The Mongolian fossil is the first known species of non-avian streamlined theropod dinosaur to walk on two legs.

Reconstruction of the life of Natovenator polydontus. Credit: Yusik Choi

A team of researchers from Seoul National University, the University of Alberta and the Mongolian Academy of Sciences has identified the first known example of a non-avian, streamlined theropod dinosaur walking on two legs. In his article published in Communications Biologythe group describes where the fossil was found, its condition, and the characteristics that were used to help identify it as a new species of dinosaur.

The dinosaur was excavated from the Hermiin Tsav Fossil Formation in Mongolia in 2008 as part of the Korea-Mongolia International Dinosaur Expedition. Since then, it has been stored with hundreds of other fossils awaiting study by experts.

In their study of the fossil, the researchers found it to be well-preserved and almost complete: it had most of its two hind legs, one of its front legs, most of its skull, and most of its vertebral column. He also had a mouth full of teeth. The researchers noted that the skeleton had a shape similar to many modern waterfowl, graceful and elegant, suggesting that it lived in or near water and survived by deep-sea fishing.

The researchers also noted that its ribs pointed toward the tail, another common feature of waterfowl. But it was not avian, there were no signs of wings. The researchers also noted that the general shape of the skeleton strongly suggested that it did not use its forelimbs for walking, likely giving it a penguin-like gait.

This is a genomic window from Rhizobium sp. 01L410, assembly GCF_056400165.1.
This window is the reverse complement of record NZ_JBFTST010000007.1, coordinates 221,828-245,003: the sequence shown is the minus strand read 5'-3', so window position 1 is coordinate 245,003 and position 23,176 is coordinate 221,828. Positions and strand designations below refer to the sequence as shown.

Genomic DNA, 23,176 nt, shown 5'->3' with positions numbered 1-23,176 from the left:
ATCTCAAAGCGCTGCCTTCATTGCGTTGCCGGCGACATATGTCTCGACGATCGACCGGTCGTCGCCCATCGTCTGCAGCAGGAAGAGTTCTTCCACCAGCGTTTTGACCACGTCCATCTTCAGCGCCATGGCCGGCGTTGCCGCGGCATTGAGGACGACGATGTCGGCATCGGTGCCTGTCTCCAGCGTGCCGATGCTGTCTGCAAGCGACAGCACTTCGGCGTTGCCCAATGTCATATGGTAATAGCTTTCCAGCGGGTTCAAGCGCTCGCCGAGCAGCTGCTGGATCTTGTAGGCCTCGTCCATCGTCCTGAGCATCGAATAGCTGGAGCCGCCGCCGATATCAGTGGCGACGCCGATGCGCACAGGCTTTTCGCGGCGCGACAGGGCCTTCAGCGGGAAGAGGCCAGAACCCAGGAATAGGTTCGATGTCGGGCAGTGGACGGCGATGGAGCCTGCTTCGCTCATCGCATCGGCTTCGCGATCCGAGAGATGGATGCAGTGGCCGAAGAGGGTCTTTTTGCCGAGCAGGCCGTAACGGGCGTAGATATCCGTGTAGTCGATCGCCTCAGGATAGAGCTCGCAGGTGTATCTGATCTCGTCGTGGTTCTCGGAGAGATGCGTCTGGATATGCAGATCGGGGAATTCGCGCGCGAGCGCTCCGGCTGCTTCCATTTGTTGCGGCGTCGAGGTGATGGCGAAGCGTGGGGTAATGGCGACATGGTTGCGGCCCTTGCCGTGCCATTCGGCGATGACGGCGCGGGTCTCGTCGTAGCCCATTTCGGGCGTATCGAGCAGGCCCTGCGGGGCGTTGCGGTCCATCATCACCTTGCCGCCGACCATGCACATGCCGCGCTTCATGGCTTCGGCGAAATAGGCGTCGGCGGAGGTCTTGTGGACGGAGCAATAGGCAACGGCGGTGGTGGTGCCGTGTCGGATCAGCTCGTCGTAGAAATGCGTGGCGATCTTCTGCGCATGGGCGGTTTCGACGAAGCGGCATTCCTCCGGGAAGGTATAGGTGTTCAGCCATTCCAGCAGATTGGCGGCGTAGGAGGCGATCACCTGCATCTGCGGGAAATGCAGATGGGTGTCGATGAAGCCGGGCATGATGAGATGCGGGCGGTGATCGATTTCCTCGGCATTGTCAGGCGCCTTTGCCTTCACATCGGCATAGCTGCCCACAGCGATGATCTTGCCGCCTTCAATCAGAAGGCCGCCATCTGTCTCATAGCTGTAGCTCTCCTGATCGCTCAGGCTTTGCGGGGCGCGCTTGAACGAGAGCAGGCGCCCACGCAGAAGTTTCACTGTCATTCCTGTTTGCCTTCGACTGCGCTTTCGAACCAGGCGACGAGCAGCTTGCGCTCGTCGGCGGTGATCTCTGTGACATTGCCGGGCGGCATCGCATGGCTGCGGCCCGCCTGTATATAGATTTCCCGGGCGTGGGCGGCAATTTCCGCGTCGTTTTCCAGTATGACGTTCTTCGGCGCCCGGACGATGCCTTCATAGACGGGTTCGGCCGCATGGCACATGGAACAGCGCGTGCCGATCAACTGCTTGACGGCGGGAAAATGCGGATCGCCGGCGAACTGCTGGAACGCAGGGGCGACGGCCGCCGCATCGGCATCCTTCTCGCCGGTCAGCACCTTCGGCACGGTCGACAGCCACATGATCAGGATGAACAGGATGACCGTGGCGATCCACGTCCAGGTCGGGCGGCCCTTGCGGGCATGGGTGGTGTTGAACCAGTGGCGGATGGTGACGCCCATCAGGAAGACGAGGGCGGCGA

Their findings suggest that the dinosaur belonged to the theropod family and had not been identified before; therefore, it represented a newly discovered species. They named it Natovenator polydontus, which roughly translates to “many-toothed, swimming hunter.” They suggest that it also looked more like Halszkaraptor, another non-avian dinosaur that also lived in what is now Mongolia.

The dinosaur was found in a rock formation dating to the Late Cretaceous, which places it between approximately 100 and 66 million years ago. The researchers suggest that it adapted to a semi-aquatic lifestyle similar to that of modern waterfowl, although its large number of teeth suggests that it had a more varied diet.

More information:
Sungjin Lee et al, A non-avian dinosaur with a streamlined body exhibits potential adaptations for swimming, Communications Biology (2022). DOI: 10.1038/s42003-022-04119-9

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Citation: Mongolian Fossil is the First Known Species of Streamlined Non-avian Theropod Dinosaur to Walk on Two Legs (Dec 2, 2022) Retrieved Dec 2, 2022 from -fossil-species- non-avian-theropod.html

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